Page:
by Rev. Jerry Kieschnick
Despite its current economic or political clime, Bethlehem is still the place where Christ was born—where many still travel to remember a night long ago in this little town when the Light of the World came into its ‘dark streets.’
Having visited Bethlehem just two months ago, I have a new perspective on the words from the familiar Christmas carol, “O Little Town of Bethlehem.” The small town about which we sing, “how still we see thee lie,” today reflects the scars left by the action verbs that mark her history—“sacked,” “rebuilt,” “conquered,” “captured,” “fortified,” “expelled,” “demolished,” and “rebuilt.” (See related story, page 6.)
Life in Bethlehem today lies in sharp contrast to a place where the nights were marked with “deep and dreamless sleep. . . .” The “little town’s” 30,000 residents are vividly reminded that any serene days of the past will not return any time soon as a 24-foot concrete wall is erected to separate the people of this West Bank Palestinian community from their Israeli neighbors.
The current reality was strikingly visualized when our group visited the Bethlehem home of an architect who had drawn plans for new ministry buildings in the city. His home at one time was valued at $2.8 million, largely because it overlooked the olive groves that have belonged to his family for hundreds of years.
Standing on the porch of that home, one now can see only the 24-foot concrete wall less than half a stone’s throw away. The acres of olive groves are quite inaccessible. To check the centuries-old trees and to harvest their produce requires that the owners exit through one of three gates in that wall—no simple task—and travel many, many miles around that wall.
The gray starkness of that concrete wall only too accurately reflects the atmosphere hovering over present-day Bethlehem. With outside access becoming increasingly difficult, the tourism market, an economic staple for the region, continues to dwindle. Unemployment in the area tends toward 50 percent. Meanwhile, the Israeli “security barrier” that eventually will stretch about 550 miles continues to be built, marking yet other verbs in their history—“separated” and “isolated.”
Somehow, in the midst of these challenges, a sense of expectation remains in Bethlehem, echoing the words of the carol, “Yet, in thy dark streets shineth the everlasting light.” While the Christian leaders and people we visited there did not exude overt optimism for the future, they still were filled in a quiet way with hope.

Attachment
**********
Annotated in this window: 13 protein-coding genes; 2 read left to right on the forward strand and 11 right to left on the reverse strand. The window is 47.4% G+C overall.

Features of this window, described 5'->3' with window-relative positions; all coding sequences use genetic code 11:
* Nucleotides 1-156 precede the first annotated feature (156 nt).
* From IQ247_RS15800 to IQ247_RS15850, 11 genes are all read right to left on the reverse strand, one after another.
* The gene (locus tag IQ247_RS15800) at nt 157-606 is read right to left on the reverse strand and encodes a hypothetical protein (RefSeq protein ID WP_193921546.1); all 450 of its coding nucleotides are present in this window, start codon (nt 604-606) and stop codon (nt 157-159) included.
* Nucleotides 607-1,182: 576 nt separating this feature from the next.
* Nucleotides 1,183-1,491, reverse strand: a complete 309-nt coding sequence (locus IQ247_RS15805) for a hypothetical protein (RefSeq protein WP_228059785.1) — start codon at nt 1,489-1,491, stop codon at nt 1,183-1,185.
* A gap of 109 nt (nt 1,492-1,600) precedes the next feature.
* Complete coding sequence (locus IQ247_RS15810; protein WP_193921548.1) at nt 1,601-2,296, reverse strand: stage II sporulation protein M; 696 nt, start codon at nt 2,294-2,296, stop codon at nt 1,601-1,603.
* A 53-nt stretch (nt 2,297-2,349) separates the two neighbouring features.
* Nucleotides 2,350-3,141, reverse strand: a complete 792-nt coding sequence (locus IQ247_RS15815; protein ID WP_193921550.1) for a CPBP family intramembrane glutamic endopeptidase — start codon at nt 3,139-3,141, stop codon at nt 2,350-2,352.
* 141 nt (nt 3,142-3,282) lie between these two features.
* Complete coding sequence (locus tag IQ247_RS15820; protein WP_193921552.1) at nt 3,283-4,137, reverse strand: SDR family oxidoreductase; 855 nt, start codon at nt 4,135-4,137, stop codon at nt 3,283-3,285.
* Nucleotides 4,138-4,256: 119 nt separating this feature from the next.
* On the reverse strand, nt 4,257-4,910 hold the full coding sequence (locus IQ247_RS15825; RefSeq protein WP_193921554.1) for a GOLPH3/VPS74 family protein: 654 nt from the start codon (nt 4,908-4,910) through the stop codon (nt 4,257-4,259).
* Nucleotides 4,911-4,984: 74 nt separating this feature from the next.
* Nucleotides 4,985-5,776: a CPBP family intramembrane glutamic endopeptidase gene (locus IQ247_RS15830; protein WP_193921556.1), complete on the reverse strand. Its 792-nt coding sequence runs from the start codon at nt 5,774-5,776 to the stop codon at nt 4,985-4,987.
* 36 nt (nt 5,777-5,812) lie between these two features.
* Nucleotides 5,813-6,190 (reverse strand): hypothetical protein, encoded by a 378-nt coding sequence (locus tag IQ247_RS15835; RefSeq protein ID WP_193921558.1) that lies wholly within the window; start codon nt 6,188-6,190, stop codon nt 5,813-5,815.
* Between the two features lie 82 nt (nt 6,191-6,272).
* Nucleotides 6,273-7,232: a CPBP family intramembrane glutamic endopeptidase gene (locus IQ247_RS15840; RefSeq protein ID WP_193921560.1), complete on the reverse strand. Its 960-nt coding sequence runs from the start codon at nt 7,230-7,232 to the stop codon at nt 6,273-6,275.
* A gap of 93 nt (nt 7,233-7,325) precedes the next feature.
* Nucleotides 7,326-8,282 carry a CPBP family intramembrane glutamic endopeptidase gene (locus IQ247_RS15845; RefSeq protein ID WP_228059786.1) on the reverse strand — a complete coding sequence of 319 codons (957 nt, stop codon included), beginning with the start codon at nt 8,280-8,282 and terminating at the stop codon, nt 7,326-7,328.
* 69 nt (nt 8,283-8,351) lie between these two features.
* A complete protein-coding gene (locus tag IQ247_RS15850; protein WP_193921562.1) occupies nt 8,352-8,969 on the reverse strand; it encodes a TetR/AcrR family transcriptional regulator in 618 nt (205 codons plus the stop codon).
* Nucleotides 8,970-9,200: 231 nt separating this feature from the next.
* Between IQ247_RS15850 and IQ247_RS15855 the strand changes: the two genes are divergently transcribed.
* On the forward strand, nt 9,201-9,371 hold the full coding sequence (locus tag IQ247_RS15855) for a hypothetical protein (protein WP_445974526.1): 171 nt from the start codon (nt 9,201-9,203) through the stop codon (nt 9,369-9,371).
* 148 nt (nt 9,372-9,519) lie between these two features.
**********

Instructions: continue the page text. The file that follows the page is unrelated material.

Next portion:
Their hope was exhibited in service to others in a K-12 school, a college, a health and wellness center, and The International Center of Bethlehem, all sponsored originally by the pastor and people of Christmas Lutheran Church in Bethlehem, and all of which gain support from a U.S. group known as “Bright Stars of Bethlehem.” These acts of service reminded me of how so many respond in our own country during tough or troubled times.
Although Bethlehem today is far from the way we picture it on our Christmas cards, there still is something special about being on the streets made prominent in the carol. As one stands in Manger Square, one still gets the sense that “the hopes and fears of all the years are met in thee tonight.”
Regardless of one’s personal circumstances, challenges, setbacks, or anxieties, the fears of the day still seem to melt away in that place. Despite its current economic or political clime, Bethlehem is still the place where Christ was born—where many still travel to remember a night long ago in this little town when the Light of the World came into its “dark streets.”
Lasting peace in the Middle East may, or may not, be achieved in my lifetime. But I am thankful that one night in Bethlehem my fellow travelers and I had a taste of its transcendent meaning once again.
“O little town of Bethlehem, how still we see thee lie!
Above thy deep and dreamless sleep the silent stars go by.
Yet, in thy dark streets shineth the everlasting light.
The hopes and fears of all the years are met in thee tonight.”